New Caledonia: violence over electoral reform

Protests have escalated in the French Pacific territory of New Caledonia and there have now been deaths, fires and looting. The protests erupted over plans for constitutional changes under which Paris would grant thousands of French residents who moved to the islands and have lived there for at least ten years the right to vote in regional elections. The indigenous Kanak people see this as a threat to their political influence.

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Süddeutsche Zeitung (DE) /

More patience would have been wiser

The Süddeutsche Zeitung sees the French central government as partly to blame for the situation:

“There are old wounds from the colonial era that have never fully healed. The indigenous people still feel disadvantaged today. ... But they say that the electoral reform is tantamount to re-colonisation, because it gives many newcomers the right to vote who are more in favour of the status quo, i.e. remaining in France. President Emmanuel Macron made the issue prominent on his agenda, he forced the parliamentary procedure and thus conjured up old spirits. More patience and more dialogue would have been wiser, especially on an issue as historically charged as this one.”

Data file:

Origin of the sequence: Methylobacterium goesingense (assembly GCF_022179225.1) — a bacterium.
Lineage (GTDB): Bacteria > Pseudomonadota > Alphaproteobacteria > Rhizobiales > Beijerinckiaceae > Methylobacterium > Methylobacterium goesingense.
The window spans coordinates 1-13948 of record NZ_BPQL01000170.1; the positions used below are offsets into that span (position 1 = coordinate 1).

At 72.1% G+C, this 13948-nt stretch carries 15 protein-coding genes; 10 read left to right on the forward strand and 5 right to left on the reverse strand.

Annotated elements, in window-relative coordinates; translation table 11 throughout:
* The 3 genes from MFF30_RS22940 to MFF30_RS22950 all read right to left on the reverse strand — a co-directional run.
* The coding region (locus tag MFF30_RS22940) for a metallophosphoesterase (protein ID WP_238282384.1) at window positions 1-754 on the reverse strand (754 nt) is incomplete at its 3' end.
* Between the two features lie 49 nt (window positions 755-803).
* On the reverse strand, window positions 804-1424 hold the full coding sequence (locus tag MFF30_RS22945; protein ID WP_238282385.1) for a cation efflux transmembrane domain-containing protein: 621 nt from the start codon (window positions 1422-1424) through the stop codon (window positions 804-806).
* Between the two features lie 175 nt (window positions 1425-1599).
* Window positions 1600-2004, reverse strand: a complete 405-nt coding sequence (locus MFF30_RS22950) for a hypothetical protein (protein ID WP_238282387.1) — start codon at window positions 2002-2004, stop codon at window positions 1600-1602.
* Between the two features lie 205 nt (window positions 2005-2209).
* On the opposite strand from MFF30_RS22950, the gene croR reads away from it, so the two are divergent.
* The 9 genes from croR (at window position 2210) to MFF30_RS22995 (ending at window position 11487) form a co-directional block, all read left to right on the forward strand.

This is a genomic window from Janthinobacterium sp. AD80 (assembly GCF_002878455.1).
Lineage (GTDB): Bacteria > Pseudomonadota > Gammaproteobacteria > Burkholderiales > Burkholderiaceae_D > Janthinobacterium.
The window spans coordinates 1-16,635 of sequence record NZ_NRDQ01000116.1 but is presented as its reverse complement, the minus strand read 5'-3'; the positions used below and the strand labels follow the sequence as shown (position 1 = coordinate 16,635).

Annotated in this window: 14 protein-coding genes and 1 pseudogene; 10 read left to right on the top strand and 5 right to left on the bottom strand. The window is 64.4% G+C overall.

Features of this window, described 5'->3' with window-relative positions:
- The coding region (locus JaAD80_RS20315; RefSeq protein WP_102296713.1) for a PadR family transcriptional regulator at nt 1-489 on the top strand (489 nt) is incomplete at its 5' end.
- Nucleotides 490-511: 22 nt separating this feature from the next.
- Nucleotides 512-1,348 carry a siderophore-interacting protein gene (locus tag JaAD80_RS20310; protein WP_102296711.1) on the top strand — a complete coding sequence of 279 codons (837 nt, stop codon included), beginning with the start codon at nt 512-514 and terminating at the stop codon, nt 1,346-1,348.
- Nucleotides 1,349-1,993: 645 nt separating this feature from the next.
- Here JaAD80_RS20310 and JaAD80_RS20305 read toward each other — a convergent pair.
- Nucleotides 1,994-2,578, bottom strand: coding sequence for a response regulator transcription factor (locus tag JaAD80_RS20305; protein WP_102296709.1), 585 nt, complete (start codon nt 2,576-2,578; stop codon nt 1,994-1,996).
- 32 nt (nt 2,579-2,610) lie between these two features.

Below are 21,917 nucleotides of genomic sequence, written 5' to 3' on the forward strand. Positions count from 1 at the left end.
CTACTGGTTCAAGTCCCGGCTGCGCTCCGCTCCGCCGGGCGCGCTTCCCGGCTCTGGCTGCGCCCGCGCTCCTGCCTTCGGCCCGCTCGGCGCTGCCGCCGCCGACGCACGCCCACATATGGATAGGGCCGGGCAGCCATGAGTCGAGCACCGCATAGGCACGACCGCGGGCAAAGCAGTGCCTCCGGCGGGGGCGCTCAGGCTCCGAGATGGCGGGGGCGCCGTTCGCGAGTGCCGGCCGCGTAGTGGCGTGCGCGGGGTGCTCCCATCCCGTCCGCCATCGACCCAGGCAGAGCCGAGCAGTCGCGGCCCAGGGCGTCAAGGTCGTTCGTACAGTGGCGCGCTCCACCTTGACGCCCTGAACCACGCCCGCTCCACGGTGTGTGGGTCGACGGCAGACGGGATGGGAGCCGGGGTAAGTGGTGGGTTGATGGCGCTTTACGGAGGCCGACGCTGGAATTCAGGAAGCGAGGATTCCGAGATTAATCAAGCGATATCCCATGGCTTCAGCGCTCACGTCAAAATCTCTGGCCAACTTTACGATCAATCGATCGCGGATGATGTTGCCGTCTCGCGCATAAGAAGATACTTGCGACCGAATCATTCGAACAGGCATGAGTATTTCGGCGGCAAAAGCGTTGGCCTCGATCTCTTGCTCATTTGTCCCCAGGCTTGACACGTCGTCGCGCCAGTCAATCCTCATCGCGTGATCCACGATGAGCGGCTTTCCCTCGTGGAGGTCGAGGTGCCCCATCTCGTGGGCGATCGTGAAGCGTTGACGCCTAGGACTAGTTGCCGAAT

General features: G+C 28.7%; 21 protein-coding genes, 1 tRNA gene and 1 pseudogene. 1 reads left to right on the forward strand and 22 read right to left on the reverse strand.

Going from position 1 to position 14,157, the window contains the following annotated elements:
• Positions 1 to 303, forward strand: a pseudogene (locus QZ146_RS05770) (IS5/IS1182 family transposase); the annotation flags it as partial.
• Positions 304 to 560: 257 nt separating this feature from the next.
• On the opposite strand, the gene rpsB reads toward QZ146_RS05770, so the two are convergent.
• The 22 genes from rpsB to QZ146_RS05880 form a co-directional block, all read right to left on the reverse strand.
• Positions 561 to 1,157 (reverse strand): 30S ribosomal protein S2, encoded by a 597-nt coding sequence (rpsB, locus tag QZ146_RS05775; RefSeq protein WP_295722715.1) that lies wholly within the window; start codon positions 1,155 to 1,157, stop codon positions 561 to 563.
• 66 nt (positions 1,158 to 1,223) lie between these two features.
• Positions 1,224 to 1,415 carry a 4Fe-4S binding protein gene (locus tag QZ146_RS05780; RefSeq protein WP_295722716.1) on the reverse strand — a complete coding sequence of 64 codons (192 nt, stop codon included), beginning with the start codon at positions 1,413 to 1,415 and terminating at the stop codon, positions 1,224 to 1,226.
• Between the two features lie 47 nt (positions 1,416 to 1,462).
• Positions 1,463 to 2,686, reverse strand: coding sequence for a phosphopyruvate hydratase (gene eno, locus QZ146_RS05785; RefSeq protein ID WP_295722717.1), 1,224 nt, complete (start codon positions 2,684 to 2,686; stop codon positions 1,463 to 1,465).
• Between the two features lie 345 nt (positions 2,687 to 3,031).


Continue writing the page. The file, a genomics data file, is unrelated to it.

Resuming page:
Libération (FR) /

Innovative solutions always found in the past

Prime Minister Gabriel Attal should follow the example of his predecessors, the former Socialist MPs René Dosière and Jean-Jacques Urvoas urge in Libération:

“Michel Rocard, Lionel Jospin and Edouard Philippe responded to the challenges they faced by providing answers that averted potential dramas. They succeeded in finding innovative solutions that took account of the facts without being completely subjugated by it. Through their proposals and their ability to persuade others they demonstrated that the appropriate steps could only be taken if the state was fully involved. We are in an identical situation and this history compels us to act accordingly.”

Le Figaro (FR) /

France's global standing at stake

Le Figaro defends the government's plans:

“Without France, the standard of living of the island's population would have remained that of a poor country dependent on the fluctuations in nickel prices on the global market. ... So it's only logical that the unacceptable discrimination that denies [non-Kanak] natives and residents who arrived more than ten years ago the right to vote in provincial elections must stop. ... Nothing can justify this outbreak of violence. In the heart of the Indo-Pacific, between the Chinese ogre and Uncle Sam, French global influence is also at stake.”